File photos of Gen. Prawit Wongsuwan, left, and Gen. Yosanant Raicharoen, right.

BANGKOK — Deputy junta chairman Prawit Wongsuwan expressed his disappointment Wednesday at an army general who signed up with a political party opposing his regime.

Gen. Yosanant Raicharoen, who slammed the 2014 putsch and called upon the armed forces to “stand with the people” in a speech yesterday, is doing a disservice to the military because of his open criticism, Prawit said.

“Very inappropriate. Very inappropriate,” Prawit told reporters today. “I’m very disappointed.”

Having served as Deputy Supreme Commander of the Thai Armed Forces until his retirement last month, Gen. Yosanant is the most senior military officer to have joined the Thai Raksa Chart Party, widely recognized as a political proxy for former premier Thaksin Shinawatra.

The general said he joined the party because he believes in democratic principles, and went on to offer harsh criticism of the junta and its work.

“Today, I’d like to call on all soldiers to stand with the people. The era of ruling a country with dictatorial power is over,” Yosanant told reporters. “The lesson of the coup in the past four years shows that the country is not going anywhere. People suffer. The economy isn’t growing.”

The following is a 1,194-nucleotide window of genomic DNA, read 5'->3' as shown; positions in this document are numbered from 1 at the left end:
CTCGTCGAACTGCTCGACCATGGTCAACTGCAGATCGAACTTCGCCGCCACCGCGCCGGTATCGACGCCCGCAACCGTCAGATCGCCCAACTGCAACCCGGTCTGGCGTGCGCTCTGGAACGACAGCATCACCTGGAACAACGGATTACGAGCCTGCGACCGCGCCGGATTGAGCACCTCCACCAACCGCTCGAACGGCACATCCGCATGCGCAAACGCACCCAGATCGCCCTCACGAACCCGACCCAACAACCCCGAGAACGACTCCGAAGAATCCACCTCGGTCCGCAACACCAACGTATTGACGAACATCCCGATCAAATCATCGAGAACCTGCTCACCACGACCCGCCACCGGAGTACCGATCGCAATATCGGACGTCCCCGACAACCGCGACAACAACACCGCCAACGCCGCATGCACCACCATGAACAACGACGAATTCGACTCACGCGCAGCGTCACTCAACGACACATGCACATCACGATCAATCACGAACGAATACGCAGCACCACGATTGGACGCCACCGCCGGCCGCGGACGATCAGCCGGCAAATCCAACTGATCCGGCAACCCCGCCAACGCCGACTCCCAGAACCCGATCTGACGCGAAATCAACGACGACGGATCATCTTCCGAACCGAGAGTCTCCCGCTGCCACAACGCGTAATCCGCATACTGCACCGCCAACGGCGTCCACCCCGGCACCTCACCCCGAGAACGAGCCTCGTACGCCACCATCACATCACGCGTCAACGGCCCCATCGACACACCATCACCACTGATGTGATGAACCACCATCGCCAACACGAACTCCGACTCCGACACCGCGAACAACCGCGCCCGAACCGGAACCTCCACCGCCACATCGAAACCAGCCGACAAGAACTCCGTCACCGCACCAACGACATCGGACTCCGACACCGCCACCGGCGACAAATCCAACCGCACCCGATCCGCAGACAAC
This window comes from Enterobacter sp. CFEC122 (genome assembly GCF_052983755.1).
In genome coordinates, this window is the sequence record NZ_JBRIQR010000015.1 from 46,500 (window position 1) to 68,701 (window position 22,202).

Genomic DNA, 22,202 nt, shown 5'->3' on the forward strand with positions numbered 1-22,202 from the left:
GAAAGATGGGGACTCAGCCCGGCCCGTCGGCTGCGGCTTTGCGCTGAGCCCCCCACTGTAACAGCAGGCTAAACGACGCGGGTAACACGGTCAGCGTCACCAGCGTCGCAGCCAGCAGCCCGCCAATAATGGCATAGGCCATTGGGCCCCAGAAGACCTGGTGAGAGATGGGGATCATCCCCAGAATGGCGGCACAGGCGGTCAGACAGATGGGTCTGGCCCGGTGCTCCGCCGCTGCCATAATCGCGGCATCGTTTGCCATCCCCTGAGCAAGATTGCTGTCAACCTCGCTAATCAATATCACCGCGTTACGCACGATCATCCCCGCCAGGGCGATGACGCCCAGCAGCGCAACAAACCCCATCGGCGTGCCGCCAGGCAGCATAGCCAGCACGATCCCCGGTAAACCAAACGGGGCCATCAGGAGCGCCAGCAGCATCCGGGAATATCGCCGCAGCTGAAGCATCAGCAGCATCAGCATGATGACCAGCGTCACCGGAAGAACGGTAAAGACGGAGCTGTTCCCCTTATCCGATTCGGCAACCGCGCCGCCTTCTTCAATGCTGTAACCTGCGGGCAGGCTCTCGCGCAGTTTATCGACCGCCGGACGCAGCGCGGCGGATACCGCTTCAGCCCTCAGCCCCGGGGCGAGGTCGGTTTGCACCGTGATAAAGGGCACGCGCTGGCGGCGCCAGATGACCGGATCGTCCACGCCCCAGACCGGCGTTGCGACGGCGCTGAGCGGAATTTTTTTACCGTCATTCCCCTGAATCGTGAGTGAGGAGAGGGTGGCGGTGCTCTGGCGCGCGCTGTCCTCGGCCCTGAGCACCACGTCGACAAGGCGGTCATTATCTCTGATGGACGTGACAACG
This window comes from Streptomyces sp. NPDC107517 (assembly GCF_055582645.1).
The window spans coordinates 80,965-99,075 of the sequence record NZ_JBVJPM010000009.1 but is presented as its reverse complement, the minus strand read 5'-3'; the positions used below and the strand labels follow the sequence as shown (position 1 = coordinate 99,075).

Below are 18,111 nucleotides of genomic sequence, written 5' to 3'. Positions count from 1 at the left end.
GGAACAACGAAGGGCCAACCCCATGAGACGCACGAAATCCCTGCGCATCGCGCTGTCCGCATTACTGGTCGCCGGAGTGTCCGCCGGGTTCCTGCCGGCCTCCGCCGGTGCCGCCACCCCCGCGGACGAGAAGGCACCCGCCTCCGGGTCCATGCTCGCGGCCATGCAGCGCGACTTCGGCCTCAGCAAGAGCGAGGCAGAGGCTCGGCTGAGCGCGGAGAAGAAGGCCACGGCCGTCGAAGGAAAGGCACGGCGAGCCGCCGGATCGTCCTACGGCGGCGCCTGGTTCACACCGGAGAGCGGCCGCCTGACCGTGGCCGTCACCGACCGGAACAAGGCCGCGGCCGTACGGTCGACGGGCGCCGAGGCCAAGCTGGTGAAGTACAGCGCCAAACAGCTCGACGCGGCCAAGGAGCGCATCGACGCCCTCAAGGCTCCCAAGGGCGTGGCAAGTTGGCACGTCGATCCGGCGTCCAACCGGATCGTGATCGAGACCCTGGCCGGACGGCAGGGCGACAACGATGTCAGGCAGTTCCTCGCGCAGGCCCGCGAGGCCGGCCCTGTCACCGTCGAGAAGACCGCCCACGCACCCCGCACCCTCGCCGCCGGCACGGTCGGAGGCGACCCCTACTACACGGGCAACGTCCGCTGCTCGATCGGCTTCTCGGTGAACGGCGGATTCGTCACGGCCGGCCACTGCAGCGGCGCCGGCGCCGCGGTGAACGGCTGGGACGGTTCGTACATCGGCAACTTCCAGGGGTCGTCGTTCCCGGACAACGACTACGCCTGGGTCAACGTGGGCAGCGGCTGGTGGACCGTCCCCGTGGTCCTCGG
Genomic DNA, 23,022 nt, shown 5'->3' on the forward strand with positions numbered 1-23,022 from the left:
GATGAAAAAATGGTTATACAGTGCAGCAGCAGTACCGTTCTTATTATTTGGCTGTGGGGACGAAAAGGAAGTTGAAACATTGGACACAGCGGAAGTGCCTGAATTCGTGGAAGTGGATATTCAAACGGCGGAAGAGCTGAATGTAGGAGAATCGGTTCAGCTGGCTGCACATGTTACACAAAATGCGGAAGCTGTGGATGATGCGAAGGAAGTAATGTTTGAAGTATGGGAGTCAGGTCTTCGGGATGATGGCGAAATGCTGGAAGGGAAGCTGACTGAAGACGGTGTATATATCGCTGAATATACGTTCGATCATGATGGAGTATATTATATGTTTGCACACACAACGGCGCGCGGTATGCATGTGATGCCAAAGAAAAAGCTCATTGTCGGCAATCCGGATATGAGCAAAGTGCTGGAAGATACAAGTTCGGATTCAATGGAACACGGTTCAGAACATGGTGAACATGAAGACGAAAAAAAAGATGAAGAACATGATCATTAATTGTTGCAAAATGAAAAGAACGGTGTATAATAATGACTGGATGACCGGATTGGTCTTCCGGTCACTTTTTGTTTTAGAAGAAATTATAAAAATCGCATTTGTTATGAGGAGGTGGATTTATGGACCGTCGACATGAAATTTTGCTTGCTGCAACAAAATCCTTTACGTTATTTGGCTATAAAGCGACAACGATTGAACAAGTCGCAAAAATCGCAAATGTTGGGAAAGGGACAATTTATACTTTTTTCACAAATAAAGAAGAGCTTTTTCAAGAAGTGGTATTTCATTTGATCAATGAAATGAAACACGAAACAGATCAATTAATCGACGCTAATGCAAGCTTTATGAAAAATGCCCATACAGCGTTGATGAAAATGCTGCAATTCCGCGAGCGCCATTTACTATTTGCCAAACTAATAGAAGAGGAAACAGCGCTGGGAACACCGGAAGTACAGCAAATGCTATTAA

In today’s news conference, Prawit questioned why Yosanant never spoke against the National Council for Peace and Order, or NCPO, until his political debut.

“He’s an adult now. He’s already retired. He has so much wisdom and has spent so much time with his subordinates. Yet he’s criticizing the NCPO now. Why is he speaking just now?” Prawit said.

A reporter then suggested that Yosanant was likely afraid of losing his job if he would have spoken his mind while serving under Prawit.

“He was always lobbying for a job anyway,” the junta No. 2 shot back.

Prawit, who raised eyebrows when he challenged a reporter to a fistfight last week, also chided Yosanant for publicly dissing the force he used to serve.

“Whatever party he wants to join, he can, but bringing out internal matters into conversation in a bad way is wrong,” Prawit said.